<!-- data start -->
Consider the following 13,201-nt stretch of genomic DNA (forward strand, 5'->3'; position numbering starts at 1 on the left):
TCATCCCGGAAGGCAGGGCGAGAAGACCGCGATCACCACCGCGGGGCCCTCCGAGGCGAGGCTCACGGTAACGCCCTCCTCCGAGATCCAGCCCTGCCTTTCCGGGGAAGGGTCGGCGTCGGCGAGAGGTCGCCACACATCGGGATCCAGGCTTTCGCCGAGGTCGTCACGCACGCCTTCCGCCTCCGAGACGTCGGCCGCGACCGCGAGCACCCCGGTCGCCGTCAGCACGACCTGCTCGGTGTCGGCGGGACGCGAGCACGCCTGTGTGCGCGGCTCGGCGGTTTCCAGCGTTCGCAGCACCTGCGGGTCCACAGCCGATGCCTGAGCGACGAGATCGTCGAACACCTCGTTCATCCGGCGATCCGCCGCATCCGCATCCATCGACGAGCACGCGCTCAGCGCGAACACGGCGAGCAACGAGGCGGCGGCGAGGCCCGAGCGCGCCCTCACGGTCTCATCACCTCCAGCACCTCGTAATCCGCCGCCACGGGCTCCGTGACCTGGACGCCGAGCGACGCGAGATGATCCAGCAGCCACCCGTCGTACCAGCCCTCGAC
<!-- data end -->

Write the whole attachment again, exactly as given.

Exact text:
Consider the following 13,201-nt stretch of genomic DNA (forward strand, 5'->3'; position numbering starts at 1 on the left):
TCATCCCGGAAGGCAGGGCGAGAAGACCGCGATCACCACCGCGGGGCCCTCCGAGGCGAGGCTCACGGTAACGCCCTCCTCCGAGATCCAGCCCTGCCTTTCCGGGGAAGGGTCGGCGTCGGCGAGAGGTCGCCACACATCGGGATCCAGGCTTTCGCCGAGGTCGTCACGCACGCCTTCCGCCTCCGAGACGTCGGCCGCGACCGCGAGCACCCCGGTCGCCGTCAGCACGACCTGCTCGGTGTCGGCGGGACGCGAGCACGCCTGTGTGCGCGGCTCGGCGGTTTCCAGCGTTCGCAGCACCTGCGGGTCCACAGCCGATGCCTGAGCGACGAGATCGTCGAACACCTCGTTCATCCGGCGATCCGCCGCATCCGCATCCATCGACGAGCACGCGCTCAGCGCGAACACGGCGAGCAACGAGGCGGCGGCGAGGCCCGAGCGCGCCCTCACGGTCTCATCACCTCCAGCACCTCGTAATCCGCCGCCACGGGCTCCGTGACCTGGACGCCGAGCGACGCGAGATGATCCAGCAGCCACCCGTCGTACCAGCCCTCGAC